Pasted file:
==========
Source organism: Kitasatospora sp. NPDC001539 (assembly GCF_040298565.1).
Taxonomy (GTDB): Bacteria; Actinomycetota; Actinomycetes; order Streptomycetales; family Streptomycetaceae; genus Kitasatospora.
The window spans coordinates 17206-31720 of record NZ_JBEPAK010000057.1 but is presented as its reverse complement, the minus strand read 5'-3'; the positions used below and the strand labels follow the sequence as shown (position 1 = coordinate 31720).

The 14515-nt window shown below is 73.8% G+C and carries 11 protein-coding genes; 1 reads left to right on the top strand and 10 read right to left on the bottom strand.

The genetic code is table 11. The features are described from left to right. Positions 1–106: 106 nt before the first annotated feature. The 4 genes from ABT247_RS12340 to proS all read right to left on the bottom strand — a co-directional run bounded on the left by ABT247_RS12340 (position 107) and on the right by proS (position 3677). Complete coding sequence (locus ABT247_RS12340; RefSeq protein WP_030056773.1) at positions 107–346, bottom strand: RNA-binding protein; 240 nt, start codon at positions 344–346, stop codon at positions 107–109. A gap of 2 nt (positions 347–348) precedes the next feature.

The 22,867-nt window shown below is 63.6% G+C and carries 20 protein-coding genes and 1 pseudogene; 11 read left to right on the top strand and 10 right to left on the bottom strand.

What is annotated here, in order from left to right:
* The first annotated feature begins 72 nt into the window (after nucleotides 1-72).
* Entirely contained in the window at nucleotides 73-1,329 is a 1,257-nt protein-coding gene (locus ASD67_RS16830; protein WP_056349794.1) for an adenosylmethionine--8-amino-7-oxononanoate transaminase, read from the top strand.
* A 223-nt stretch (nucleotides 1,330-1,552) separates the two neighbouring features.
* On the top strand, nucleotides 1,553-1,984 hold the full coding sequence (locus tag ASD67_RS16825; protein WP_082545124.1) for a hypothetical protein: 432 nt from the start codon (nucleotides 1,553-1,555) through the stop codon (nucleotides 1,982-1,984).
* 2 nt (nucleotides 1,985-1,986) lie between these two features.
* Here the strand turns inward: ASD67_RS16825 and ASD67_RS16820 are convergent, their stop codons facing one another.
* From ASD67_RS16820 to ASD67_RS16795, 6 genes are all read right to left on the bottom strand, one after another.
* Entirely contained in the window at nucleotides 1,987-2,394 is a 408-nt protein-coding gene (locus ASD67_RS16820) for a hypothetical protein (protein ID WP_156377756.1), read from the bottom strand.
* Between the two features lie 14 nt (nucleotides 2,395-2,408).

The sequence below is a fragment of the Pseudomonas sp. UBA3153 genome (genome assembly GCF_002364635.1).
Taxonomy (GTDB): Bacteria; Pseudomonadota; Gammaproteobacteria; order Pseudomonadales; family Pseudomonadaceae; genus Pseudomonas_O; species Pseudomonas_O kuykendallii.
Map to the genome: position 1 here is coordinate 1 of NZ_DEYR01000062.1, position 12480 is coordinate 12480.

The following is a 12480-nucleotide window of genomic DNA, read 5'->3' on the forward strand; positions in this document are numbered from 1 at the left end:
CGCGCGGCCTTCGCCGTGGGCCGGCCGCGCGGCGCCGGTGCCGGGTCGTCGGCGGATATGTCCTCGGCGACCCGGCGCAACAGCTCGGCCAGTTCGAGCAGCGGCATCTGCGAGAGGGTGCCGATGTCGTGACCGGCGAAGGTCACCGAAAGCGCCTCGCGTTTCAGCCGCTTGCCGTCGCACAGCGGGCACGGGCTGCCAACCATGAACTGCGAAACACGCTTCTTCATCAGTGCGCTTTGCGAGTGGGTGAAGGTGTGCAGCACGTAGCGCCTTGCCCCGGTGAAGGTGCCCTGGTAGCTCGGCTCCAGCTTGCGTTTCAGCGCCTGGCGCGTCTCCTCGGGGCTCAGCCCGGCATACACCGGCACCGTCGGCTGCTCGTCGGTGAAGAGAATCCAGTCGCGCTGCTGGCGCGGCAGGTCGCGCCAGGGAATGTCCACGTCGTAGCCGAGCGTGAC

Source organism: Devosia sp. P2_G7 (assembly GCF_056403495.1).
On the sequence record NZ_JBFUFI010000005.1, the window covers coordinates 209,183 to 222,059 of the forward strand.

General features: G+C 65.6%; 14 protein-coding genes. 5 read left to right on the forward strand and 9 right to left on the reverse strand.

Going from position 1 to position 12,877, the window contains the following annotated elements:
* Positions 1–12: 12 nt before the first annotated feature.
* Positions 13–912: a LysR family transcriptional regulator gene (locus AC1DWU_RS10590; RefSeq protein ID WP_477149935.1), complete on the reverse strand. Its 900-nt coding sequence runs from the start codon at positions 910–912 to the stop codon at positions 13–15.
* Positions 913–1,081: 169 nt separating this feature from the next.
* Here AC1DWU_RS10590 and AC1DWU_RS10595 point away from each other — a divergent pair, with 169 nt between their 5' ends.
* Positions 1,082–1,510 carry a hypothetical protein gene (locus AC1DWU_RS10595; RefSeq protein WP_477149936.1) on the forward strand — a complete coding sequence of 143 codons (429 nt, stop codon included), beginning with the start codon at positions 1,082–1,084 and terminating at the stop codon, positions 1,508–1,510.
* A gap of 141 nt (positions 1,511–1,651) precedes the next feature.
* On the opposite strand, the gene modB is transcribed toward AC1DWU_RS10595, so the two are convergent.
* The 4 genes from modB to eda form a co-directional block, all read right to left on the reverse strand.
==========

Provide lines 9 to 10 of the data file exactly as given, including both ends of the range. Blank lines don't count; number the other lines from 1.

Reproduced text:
* Entirely contained in the window at nucleotides 73-1,329 is a 1,257-nt protein-coding gene (locus ASD67_RS16830; protein WP_056349794.1) for an adenosylmethionine--8-amino-7-oxononanoate transaminase, read from the top strand.
* A 223-nt stretch (nucleotides 1,330-1,552) separates the two neighbouring features.